Pineapple chutney

Serves 8-10 Sauces and accompaniments

Pineapple Chutney 220321 156359



  • 1 small sweet pineapple (approx. 750g)
  • 200g jaggery, chopped
  • 6g chilli powder
  • 5g salt flakes
  • 3g freshly ground black pepper
  • 1 whole star anise
  • 4g cardamom powder


Peel the pineapple and roughly chop, core and all, into small triangles or 2cm chunks. Don’t worry too much about the shape as it all gets chopped again – it’s more important to ensure the chunks are a similar size. Put them in a bowl, add the remaining ingredients and mix well so the jaggery almost melts and coats the pineapple.

Heat a large frying pan (preferably non-stick) over a high heat, then spoon in enough of the pineapple mix to form a single layer no more than 2cm high. Leave it to sit undisturbed for 2–3 minutes until the jaggery starts to catch and the pineapple has taken on a bit of colour. Continue cooking for another 7–8 minutes, stirring every now and then, until the mixture starts to look almost burnt.

Transfer the charred pineapple to a clean bowl and repeat with the remaining mixture, including any liquid that has pooled in the bottom of the bowl.

Set aside all the cooked pineapple until it is cool enough for you to touch it, and remove the star anise. Turn it out on to a chopping board (it should be sticky and a little saucy) and run a knife or cleaver through it. Chop it to your preferred consistency, in batches if necessary, but keep it reasonably chunky.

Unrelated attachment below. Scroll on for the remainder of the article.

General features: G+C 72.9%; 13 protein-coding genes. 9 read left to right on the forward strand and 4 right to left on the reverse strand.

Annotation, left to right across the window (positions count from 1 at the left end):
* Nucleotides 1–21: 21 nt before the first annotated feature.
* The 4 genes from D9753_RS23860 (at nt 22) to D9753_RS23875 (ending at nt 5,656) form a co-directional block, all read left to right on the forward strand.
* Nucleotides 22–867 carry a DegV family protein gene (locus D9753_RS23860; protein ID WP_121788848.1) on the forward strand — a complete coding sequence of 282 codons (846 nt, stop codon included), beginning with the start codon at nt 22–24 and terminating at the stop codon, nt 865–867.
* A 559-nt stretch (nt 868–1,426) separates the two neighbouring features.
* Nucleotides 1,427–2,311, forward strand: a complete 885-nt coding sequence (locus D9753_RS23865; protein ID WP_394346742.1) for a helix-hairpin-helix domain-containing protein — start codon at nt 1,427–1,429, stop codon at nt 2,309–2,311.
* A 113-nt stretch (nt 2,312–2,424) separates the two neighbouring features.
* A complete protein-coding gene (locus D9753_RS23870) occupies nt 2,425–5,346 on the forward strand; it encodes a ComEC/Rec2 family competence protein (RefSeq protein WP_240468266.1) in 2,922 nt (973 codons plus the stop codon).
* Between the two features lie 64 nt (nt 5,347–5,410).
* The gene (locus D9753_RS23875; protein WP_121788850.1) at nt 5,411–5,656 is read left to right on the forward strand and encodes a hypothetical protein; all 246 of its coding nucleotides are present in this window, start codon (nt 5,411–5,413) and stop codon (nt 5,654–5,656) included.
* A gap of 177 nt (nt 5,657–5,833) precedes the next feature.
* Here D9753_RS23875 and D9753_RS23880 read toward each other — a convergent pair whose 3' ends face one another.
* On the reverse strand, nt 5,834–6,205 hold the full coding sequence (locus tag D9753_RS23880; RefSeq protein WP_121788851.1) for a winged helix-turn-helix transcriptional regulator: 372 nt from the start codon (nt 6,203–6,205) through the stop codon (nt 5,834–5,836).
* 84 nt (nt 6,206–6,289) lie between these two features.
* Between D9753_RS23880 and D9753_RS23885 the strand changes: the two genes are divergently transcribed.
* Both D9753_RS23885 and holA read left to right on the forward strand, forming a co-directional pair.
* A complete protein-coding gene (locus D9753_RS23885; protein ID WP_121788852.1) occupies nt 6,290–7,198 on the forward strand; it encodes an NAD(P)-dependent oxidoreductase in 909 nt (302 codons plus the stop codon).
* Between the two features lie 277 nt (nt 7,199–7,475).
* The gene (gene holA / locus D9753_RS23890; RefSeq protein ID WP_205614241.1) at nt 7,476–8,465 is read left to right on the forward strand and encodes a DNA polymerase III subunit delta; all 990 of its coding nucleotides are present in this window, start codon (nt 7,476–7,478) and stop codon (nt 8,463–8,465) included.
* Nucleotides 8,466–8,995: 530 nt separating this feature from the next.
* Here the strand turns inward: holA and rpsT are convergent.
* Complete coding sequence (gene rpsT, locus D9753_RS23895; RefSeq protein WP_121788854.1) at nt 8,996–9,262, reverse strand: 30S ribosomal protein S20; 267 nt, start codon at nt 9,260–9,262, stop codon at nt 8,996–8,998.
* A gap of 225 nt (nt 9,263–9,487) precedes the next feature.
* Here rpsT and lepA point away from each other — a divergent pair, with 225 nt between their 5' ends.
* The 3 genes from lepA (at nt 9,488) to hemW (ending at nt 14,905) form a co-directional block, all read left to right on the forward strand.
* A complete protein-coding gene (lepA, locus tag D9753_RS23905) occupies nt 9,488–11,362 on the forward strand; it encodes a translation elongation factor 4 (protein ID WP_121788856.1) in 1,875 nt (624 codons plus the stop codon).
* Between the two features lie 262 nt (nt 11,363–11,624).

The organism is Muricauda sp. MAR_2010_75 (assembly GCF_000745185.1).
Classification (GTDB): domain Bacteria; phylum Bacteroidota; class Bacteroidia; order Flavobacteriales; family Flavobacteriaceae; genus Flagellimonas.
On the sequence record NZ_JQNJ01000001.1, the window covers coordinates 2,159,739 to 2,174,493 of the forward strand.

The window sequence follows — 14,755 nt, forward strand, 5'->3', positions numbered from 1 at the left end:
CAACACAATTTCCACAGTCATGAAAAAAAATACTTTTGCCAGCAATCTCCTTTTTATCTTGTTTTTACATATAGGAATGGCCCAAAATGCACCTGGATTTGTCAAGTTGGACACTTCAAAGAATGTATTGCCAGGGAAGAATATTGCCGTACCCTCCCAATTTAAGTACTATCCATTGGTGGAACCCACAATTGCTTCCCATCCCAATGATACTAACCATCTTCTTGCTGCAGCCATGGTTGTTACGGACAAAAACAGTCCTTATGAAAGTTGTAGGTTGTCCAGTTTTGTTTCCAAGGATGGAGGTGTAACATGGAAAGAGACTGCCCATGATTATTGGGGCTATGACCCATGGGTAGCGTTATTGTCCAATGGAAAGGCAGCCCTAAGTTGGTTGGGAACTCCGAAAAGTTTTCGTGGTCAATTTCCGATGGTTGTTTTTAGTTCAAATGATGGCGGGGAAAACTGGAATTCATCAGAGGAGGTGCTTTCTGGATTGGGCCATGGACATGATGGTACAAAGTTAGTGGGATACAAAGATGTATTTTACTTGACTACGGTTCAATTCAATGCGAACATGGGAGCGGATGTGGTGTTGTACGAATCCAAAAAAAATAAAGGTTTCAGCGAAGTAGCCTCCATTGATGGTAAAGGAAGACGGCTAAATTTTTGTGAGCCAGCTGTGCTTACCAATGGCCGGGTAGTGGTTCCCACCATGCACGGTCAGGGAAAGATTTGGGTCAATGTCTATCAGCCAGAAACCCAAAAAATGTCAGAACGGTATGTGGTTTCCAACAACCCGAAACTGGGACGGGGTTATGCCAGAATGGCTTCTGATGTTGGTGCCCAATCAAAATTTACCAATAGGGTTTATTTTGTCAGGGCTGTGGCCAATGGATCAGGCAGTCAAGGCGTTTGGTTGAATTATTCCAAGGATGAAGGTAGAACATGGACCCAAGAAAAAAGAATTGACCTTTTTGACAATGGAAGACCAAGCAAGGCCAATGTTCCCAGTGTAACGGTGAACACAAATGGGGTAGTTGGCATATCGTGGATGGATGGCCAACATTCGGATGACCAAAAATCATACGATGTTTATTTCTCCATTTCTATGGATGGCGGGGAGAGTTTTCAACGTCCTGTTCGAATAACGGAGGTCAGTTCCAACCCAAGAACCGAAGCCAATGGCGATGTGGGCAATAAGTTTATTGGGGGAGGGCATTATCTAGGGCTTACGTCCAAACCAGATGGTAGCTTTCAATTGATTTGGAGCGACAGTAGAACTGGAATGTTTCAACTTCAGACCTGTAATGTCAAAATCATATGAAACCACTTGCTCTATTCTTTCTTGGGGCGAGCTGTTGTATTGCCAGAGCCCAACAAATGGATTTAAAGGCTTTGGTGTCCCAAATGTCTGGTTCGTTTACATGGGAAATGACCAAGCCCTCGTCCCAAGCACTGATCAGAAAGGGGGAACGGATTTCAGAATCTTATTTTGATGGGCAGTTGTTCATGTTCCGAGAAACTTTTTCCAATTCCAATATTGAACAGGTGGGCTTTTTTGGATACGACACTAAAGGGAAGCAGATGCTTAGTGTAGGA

Taste the chutney and adjust the seasoning if necessary. You want to be able to taste all the spices, particularly the black pepper, and the sweetness should be tempered by a darker charred flavour.

Eat straightaway or transfer it to sterilised jars and keep in the fridge. Serve at room temperature.

This recipe is from the April 2022 issue of Food and Travel. To subscribe today, click here.

Recipes and photographs taken from Lanka Food by O Tama Carey, photography by Anson Smart (Hardie Grant, £26).
Pineapple Chutney 220321 156359
Recipes and photographs taken from Lanka Food by O Tama Carey, photography by Anson Smart (Hardie Grant, £26).


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